Breweries Not Listing ABV on Their Packaged Product

Discussion in 'Beer Talk' started by Immortale25, Jun 13, 2018.

  1. Immortale25

    Immortale25 Poo-Bah (3,011) May 13, 2011 North Carolina

    Okay, so this thread has existed in the past but it was locked down with the reason being that the final post was saying "you can just Google it." I would like to re-open this topic to the forum based on two factors:
    1. When I'm putting beers in my fridge for after I get off work, it's inconvenient for me to have to Google the ABV, especially if I'm in a hurry, and makes it more difficult to plan my night. First world problems for sure, but it leads me to what I really want to know:
    2. Why would a brewery choose to NOT list the ABV? Seriously, they know the ABV in the first place. What legitimate reason do they have to keep that info off the label?
    Case in point: I grab a can of @Sixpoint Barrel-Aged Righteous out of my cellar today and I'm searching for the ABV on the can, to no avail. I remember seeing ABVs listed on their other products and am perplexed that it's nowhere to be seen in this instance where it's most important given the assumed high gravity of this particular beer.

    As was revealed in the previous thread, on a national level, beers are not required to list the ABV but each state has its own unique regulations pertaining to the subject. My question still remains, even if you're not required to by law, why would you withhold that information to the consumer? It has nothing to do with purchasing decisions but rather responsibility, meaning I want to know at a second's notice how much a particular beer will put me further towards the possibility of intoxication, especially if I'm out and about in a social setting. I shouldn't have to pull out my phone and Google it when the brewer can just slap it on the bottle or can to make the consumer's life that much easier. Am I wrong?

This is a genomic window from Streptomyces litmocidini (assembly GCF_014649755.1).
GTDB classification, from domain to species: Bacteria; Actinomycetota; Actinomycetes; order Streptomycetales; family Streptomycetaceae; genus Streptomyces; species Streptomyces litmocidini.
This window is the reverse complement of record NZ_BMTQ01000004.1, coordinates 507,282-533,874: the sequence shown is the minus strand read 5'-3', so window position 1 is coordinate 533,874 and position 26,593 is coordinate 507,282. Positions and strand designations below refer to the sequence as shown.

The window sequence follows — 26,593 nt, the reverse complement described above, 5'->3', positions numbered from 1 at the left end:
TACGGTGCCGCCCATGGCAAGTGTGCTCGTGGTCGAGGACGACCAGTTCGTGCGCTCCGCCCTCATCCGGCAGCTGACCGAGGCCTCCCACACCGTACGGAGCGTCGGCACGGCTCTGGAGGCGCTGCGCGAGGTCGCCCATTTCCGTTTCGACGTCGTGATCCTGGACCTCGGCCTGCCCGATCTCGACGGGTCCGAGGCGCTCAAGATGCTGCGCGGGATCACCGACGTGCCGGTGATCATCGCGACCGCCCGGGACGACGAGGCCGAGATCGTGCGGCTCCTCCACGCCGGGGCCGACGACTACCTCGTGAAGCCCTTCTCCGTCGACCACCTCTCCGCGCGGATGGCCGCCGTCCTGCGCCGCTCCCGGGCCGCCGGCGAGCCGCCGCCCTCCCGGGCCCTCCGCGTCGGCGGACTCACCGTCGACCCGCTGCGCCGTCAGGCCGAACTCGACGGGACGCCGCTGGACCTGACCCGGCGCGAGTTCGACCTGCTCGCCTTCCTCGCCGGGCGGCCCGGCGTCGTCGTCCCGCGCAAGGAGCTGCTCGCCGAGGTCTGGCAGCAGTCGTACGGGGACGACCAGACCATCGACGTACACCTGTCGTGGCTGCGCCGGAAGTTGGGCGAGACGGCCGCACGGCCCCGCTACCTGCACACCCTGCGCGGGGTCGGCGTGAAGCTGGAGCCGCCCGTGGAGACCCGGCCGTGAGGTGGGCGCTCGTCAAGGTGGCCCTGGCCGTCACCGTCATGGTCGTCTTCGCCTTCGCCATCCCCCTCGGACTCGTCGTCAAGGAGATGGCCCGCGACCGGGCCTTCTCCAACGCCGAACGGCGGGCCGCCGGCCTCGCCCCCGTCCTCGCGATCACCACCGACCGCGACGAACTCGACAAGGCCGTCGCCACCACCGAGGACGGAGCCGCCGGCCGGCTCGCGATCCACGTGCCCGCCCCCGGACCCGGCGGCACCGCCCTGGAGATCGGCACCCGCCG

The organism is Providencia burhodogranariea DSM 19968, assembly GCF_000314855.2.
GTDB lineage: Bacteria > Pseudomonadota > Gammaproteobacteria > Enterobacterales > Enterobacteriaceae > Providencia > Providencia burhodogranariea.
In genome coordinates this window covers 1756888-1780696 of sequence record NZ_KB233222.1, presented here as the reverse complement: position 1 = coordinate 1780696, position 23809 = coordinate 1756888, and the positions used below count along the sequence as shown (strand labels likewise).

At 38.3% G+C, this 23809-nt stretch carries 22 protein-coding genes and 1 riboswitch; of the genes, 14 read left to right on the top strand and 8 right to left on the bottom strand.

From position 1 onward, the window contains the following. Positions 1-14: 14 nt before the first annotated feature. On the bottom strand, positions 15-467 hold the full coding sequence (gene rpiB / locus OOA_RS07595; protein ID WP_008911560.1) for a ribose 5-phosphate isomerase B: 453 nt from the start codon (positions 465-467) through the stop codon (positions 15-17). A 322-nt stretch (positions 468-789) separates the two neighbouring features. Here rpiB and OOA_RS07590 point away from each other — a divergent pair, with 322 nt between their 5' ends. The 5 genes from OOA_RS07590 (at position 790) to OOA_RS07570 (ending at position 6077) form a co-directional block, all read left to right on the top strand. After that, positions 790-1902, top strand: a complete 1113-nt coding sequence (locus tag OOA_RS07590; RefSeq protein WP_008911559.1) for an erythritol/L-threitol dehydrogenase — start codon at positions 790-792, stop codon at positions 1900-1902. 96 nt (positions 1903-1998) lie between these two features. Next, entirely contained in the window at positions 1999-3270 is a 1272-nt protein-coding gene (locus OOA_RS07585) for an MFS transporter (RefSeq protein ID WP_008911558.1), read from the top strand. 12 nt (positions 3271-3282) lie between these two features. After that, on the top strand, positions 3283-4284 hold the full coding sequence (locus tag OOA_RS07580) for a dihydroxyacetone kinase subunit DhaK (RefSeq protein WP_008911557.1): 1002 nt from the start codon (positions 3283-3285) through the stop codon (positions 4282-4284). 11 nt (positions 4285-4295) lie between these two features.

Edit: with regards to the Sixpoint beer in question, I have found that the ABV is on the bottom of the can. Yet I still stand firm with my query and would like to know if Shane from Sixpoint has any insight to this matter since I come across it rather often (mostly beers from Wisconsin and Indiana though)
    HorseheadsHophead and GreenBayBA like this.
  2. MostlyNorwegian

    MostlyNorwegian Devotee (494) Feb 5, 2013 Illinois

    It's a distribution thing for the most part. Breweries don't necessarily need to have the abv information on their labels.
    In regards to a barrel aged beer. That's honestly a crap shoot. If you have to do more than one run of something to get it packaged. Yeesh.
    WIth the over/under variance labeling that limited space providing such information allows. It's not something that would work for a BA type of beer without some prescient foresight as to what goes where and when it gets racked to be packaged. Re: Goose with the multiple labels for BCBS with the specific run number information.
  3. Lahey

    Lahey Disciple (357) Nov 12, 2016 Michigan